The equipment engineers who went onto college to earn a more in-depth education generally studied mechanical engineering and electrical engineering, while a small population of equipment engineers studied business and electrical engineering technology.

    Once you've obtained the level of education you're comfortable with, you might start applying to companies to become an equipment engineer. We've found that most equipment engineer resumes include experience from Danaher, Tesla, and Micron Technology. Of recent, Danaher had 14 positions open for equipment engineers. Meanwhile, there are 14 job openings at Tesla and 10 at Micron Technology.

    But if you're interested in companies where you might earn a high salary, equipment engineers tend to earn the biggest salaries at BP America, Goodman Networks, and CyberCoders. Take BP America for example. The median equipment engineer salary is $139,279. At Goodman Networks, equipment engineers earn an average of $116,222, while the average at CyberCoders is $113,219. You should take into consideration how difficult it might be to secure a job with one of these companies.

    View more details on equipment engineer salaries across the United States.

    Some other companies you might be interested in as a equipment engineer include Boeing, IBM, and Lockheed Martin. These three companies were found to hire the most equipment engineers from the top 100 U.S. educational institutions.

    For the most part, equipment engineers make their living in the technology and manufacturing industries. Equipment engineers tend to make the most in the technology industry with an average salary of $95,576. The equipment engineer annual salary in the health care and automotive industries generally make $93,403 and $92,158 respectively. Additionally, equipment engineers who work in the technology industry make 11.2% more than equipment engineers in the manufacturing Industry.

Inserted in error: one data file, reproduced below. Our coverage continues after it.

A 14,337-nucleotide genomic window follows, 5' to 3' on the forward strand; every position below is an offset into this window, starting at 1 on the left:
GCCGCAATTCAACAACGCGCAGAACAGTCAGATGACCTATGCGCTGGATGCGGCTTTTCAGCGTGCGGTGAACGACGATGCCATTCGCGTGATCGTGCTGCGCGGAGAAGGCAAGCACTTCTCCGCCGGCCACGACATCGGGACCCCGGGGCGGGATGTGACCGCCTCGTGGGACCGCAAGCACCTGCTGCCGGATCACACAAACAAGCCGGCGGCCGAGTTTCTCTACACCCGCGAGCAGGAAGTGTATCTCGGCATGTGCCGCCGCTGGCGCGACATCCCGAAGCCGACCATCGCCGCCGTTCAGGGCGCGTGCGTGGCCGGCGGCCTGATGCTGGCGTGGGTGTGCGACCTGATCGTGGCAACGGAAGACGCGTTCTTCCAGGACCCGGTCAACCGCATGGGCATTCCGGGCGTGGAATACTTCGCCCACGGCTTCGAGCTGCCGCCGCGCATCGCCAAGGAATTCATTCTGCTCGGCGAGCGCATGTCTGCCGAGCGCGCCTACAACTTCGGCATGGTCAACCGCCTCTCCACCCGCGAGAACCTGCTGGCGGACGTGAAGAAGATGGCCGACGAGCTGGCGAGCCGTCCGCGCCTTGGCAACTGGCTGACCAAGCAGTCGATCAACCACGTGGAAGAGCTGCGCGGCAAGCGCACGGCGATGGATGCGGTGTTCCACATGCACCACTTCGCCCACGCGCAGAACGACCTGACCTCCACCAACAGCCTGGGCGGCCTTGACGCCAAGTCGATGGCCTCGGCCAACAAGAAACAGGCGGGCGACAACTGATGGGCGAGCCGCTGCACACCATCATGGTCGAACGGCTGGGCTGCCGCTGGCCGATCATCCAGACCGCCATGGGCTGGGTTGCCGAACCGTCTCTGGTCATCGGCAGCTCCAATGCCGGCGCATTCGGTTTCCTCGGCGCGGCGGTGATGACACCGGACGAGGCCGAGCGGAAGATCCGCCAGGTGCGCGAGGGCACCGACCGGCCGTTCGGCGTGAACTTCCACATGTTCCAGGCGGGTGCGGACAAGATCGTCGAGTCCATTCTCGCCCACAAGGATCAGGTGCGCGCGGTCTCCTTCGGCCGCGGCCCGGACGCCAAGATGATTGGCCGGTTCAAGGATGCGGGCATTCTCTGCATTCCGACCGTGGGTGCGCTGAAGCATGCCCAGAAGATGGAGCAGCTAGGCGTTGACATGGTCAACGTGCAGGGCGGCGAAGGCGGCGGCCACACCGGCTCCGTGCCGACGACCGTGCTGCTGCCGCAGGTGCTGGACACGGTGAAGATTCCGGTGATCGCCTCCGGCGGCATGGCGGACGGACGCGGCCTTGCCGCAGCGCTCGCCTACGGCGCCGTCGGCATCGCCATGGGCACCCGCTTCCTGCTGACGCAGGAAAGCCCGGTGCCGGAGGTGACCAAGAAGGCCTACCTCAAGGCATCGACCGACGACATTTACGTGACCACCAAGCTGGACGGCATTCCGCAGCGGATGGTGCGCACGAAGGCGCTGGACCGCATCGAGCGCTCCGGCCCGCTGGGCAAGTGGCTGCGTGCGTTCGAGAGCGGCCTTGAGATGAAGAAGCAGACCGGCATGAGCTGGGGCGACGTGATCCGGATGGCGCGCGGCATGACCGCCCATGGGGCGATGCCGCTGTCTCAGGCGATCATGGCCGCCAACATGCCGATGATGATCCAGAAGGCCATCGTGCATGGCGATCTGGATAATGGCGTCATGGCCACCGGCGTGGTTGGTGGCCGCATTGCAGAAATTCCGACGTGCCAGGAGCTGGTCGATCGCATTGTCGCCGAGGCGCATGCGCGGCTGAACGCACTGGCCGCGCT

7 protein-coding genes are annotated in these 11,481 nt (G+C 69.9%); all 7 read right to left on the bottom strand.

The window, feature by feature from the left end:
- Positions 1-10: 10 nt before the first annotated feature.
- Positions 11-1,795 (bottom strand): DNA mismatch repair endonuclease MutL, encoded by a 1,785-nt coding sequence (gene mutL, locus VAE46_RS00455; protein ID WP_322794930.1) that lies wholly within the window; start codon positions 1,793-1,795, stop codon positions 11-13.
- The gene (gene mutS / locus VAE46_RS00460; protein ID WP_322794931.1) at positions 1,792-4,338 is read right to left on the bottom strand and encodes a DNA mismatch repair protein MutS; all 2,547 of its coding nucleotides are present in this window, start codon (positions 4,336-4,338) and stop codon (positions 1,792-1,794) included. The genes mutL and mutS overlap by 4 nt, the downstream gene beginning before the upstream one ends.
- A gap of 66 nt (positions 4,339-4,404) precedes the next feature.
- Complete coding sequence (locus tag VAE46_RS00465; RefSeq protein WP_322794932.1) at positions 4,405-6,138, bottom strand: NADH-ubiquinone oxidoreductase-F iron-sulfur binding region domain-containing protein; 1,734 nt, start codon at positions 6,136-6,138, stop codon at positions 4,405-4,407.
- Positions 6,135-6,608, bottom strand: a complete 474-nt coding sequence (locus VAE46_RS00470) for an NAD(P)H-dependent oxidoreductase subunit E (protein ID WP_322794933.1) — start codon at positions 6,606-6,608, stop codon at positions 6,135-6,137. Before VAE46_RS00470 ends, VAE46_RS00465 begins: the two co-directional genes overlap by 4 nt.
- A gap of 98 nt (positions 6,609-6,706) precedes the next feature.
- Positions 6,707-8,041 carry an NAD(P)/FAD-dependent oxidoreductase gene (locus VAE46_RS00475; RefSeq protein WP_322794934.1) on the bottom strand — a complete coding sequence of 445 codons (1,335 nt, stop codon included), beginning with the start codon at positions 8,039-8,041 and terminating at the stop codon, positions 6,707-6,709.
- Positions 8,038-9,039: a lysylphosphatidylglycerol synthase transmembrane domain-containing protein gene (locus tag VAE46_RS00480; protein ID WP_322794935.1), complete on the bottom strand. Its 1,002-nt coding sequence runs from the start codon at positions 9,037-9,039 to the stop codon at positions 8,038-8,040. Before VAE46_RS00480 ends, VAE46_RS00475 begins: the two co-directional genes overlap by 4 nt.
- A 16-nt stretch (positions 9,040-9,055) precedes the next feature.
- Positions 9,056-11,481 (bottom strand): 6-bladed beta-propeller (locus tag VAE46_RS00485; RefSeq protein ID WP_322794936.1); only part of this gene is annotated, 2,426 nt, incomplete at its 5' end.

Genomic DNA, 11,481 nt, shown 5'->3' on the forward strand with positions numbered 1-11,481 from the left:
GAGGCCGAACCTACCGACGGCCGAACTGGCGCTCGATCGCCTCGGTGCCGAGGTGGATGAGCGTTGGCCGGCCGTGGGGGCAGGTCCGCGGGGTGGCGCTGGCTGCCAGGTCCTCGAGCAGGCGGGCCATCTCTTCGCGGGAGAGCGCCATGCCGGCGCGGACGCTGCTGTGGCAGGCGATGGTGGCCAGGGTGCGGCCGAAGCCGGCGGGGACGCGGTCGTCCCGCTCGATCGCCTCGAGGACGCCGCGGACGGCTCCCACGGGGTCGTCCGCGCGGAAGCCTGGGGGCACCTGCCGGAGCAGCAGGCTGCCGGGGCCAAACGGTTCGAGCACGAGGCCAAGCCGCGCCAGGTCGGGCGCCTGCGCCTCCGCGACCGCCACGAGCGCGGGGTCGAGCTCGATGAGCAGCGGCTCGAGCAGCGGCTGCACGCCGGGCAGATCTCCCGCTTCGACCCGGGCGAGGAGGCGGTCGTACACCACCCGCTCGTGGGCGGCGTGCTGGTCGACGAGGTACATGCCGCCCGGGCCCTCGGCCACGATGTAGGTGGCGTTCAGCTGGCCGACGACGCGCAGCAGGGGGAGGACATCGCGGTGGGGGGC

The three companies that hire the most prestigious equipment engineers are:

      What Mechanical Engineers Do

      Mechanical Engineers oversee the development of various mechanical devices in different industries. Most of the responsibilities will revolve around crafting, improving, or designing technologies by utilizing extensive expertise in the subject; they identify and detect errors, provide in-depth analysis, and resolve issues. They are often in designated offices, but they can also work on-site and travel if necessary. Furthermore, Mechanical Engineers usually function in a group or team setting, often supervised by personnel in higher positions.